Today@Sam Article

The Science Of Communication

Nov. 1, 2019
SHSU Media Contact: Emily Binetti


While most of us are familiar with the old saying “an apple a day keeps the doctor away,” Sam Houston State University professor, Lisa van Raalte, looks at how affectionate communication may also relate.

“My research investigates how communication in close relationships influences one's health. I am particularly interested in how affectionate communication (though verbal messages or nonverbal touch) impacts our physical well-being,” van Raalte said.

In recent projects she has examined the health effects of increased hugging and relational health effects of cuddling. Her research utilizes several hormones and physiological markers found in saliva and blood that are measured to understand health indices such as inflammation, stress, and immunocompetence.

“We could request to have oxytocin levels tested which is the "love" or "bonding" hormone; or we could request to have cortisol measured which is the marker for stress. We also have the capability to collect a drop of blood through a fingerstick device (little to no pain) to measure participant's blood glucose (or sugar) levels,” she said.

Through the use of the new Communication Studies lab, faculty and students are able to explore the science of communication in a number of ways.

“So far, the lab has been used to conduct a research study of mine funded by an internal grant at SHSU. Examining the interpersonal and health effects of hugging, I had participants come into the lab to provide some baseline markers such as height, weight, blood glucose levels, blood pressure and heart rate. The lab was used as a meeting place for participants to complete surveys on the lab computers and to return their at-home saliva collection packets. The samples were shipped off on dry ice to a lab in California for analyses,” van Raalte said.    vanRaalte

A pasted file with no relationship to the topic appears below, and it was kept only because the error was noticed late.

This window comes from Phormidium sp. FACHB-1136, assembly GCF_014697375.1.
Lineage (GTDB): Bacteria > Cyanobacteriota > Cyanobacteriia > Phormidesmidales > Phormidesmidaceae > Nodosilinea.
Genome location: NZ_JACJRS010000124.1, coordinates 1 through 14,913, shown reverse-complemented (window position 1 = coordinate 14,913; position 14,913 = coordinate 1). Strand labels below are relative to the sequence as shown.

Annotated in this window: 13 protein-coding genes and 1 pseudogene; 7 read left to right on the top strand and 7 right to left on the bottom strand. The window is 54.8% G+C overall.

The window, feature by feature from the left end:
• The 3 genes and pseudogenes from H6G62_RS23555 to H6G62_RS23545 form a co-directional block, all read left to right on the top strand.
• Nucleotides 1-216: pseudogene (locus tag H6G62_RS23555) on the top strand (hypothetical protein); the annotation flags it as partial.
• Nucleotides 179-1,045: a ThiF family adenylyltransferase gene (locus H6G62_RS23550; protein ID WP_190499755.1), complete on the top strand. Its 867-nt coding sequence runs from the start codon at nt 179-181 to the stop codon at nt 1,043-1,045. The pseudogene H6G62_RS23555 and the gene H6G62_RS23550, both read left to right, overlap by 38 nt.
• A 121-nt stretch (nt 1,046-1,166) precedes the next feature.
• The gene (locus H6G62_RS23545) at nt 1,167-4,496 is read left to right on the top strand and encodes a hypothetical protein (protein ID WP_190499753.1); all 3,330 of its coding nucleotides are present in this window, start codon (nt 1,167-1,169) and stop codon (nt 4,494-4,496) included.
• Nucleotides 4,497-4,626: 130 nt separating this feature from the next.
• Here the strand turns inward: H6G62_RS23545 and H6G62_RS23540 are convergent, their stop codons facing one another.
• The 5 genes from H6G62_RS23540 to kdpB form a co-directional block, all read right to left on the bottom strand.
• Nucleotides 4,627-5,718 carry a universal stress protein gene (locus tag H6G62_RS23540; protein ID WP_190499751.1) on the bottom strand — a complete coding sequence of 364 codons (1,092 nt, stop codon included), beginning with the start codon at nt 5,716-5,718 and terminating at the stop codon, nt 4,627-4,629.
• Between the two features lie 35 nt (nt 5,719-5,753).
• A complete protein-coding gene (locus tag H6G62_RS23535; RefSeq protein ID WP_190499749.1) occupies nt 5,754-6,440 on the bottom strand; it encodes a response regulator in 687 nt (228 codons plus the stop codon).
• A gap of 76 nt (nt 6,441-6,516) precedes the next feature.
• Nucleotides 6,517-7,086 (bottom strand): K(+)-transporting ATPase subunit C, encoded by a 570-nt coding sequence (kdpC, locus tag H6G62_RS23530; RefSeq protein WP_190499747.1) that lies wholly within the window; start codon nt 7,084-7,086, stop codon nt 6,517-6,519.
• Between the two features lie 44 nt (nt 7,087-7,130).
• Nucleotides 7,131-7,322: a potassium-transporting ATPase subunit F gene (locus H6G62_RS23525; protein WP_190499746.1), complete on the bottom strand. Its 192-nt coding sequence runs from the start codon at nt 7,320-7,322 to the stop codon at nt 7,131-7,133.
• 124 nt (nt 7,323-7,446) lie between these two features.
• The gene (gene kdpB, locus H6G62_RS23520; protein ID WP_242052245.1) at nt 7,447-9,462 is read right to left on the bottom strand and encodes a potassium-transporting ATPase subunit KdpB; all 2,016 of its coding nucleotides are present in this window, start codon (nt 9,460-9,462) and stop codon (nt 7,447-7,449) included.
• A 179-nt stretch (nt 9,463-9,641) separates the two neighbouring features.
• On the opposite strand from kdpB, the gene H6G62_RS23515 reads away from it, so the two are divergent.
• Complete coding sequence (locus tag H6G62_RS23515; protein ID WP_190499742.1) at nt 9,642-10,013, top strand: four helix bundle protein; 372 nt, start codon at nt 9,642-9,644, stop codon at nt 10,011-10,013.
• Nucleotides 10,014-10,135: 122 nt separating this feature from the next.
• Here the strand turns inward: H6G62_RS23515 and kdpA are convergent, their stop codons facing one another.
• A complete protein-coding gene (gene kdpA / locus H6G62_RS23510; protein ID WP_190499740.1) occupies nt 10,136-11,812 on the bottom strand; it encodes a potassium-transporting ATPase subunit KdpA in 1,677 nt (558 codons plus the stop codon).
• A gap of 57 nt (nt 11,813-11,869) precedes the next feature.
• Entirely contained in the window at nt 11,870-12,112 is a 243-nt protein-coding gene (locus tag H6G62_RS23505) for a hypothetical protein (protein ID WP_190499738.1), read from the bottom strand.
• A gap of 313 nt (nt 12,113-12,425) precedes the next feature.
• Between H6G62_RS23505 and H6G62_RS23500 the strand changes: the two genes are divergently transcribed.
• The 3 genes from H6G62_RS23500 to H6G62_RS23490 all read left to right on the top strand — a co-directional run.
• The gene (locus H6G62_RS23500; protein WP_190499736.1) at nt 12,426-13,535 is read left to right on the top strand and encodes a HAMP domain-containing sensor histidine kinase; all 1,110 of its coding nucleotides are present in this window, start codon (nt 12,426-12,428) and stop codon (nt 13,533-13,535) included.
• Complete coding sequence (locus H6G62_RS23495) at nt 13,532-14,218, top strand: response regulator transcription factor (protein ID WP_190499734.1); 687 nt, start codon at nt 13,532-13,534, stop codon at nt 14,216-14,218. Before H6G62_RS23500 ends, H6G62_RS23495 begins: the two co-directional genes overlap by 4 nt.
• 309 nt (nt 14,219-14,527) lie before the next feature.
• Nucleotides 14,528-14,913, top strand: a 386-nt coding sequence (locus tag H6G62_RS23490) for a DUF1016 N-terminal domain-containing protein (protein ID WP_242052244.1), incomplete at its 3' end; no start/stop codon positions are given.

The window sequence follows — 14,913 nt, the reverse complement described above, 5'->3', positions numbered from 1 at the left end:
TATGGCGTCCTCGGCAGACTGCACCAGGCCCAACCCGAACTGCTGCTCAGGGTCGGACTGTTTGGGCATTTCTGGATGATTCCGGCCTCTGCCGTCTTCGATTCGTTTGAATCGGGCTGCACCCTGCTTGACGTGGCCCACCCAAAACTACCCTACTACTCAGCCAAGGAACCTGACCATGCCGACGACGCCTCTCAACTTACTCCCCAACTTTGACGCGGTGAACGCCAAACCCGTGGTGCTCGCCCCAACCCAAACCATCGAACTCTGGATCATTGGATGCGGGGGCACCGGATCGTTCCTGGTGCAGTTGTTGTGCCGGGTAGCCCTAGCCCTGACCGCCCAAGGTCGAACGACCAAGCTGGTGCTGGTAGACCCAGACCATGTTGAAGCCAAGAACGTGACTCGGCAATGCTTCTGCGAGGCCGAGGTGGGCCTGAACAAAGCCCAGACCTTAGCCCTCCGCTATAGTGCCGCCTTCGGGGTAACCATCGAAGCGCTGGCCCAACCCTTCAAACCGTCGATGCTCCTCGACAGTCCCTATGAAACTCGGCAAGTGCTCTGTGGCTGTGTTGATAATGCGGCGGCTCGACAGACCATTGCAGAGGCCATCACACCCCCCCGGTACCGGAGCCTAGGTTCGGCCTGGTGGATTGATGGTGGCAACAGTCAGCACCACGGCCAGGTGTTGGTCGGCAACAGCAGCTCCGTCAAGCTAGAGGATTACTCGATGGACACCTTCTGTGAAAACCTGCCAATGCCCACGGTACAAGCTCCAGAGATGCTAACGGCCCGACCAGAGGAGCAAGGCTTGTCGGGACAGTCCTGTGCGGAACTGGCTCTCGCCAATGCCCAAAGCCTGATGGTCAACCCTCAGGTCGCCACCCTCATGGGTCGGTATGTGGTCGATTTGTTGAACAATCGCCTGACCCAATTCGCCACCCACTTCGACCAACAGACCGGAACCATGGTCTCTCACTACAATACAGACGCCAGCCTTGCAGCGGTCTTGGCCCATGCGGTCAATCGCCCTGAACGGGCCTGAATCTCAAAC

Serving as the director of the Communication Studies Research Lab, van Raalte designed the space to simulate a comfortable living room where participants would feel at ease. The room is equipped with a flat screen TV that has the capability of being connected to computers in the adjacent room, allowing for video observation. The lab also includes computers for surveys and a round table to facilitate effective interviewing. The storage lab (next door) includes a refrigerator and ultra-low freezer for storing human specimen samples long-term.

“Unlike many other research labs that are stark white, cold and unwelcoming, I designed our research lab to simulate a living room,” she said. “By doing this, participants are more likely to feel at ease in a research study and, in a sense, forget they are being studied. Our department now has a space where we can interview, survey, or conduct experiments close to our offices and conveniently located for students.”

listen now

Learn more in Dr. van Raalte's recent interview on Houston Public Media. 

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